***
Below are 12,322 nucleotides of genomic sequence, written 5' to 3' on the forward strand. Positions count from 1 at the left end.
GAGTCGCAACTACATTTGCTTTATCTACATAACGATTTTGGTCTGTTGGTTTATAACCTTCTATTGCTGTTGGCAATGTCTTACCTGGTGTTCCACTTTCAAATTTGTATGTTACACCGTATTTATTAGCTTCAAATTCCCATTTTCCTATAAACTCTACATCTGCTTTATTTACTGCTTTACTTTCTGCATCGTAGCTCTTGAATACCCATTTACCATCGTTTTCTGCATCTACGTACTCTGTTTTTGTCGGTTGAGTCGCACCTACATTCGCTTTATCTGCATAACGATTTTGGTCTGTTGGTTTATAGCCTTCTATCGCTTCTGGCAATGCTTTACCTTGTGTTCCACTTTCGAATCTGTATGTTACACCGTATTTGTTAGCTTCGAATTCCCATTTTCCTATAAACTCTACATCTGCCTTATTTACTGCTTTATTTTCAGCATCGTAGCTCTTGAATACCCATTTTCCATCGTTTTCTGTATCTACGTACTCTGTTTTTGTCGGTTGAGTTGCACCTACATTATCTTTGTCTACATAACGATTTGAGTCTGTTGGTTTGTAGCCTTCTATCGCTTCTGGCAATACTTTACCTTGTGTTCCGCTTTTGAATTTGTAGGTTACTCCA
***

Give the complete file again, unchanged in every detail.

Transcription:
Below are 12,322 nucleotides of genomic sequence, written 5' to 3' on the forward strand. Positions count from 1 at the left end.
GAGTCGCAACTACATTTGCTTTATCTACATAACGATTTTGGTCTGTTGGTTTATAACCTTCTATTGCTGTTGGCAATGTCTTACCTGGTGTTCCACTTTCAAATTTGTATGTTACACCGTATTTATTAGCTTCAAATTCCCATTTTCCTATAAACTCTACATCTGCTTTATTTACTGCTTTACTTTCTGCATCGTAGCTCTTGAATACCCATTTACCATCGTTTTCTGCATCTACGTACTCTGTTTTTGTCGGTTGAGTCGCACCTACATTCGCTTTATCTGCATAACGATTTTGGTCTGTTGGTTTATAGCCTTCTATCGCTTCTGGCAATGCTTTACCTTGTGTTCCACTTTCGAATCTGTATGTTACACCGTATTTGTTAGCTTCGAATTCCCATTTTCCTATAAACTCTACATCTGCCTTATTTACTGCTTTATTTTCAGCATCGTAGCTCTTGAATACCCATTTTCCATCGTTTTCTGTATCTACGTACTCTGTTTTTGTCGGTTGAGTTGCACCTACATTATCTTTGTCTACATAACGATTTGAGTCTGTTGGTTTGTAGCCTTCTATCGCTTCTGGCAATACTTTACCTTGTGTTCCGCTTTTGAATTTGTAGGTTACTCCA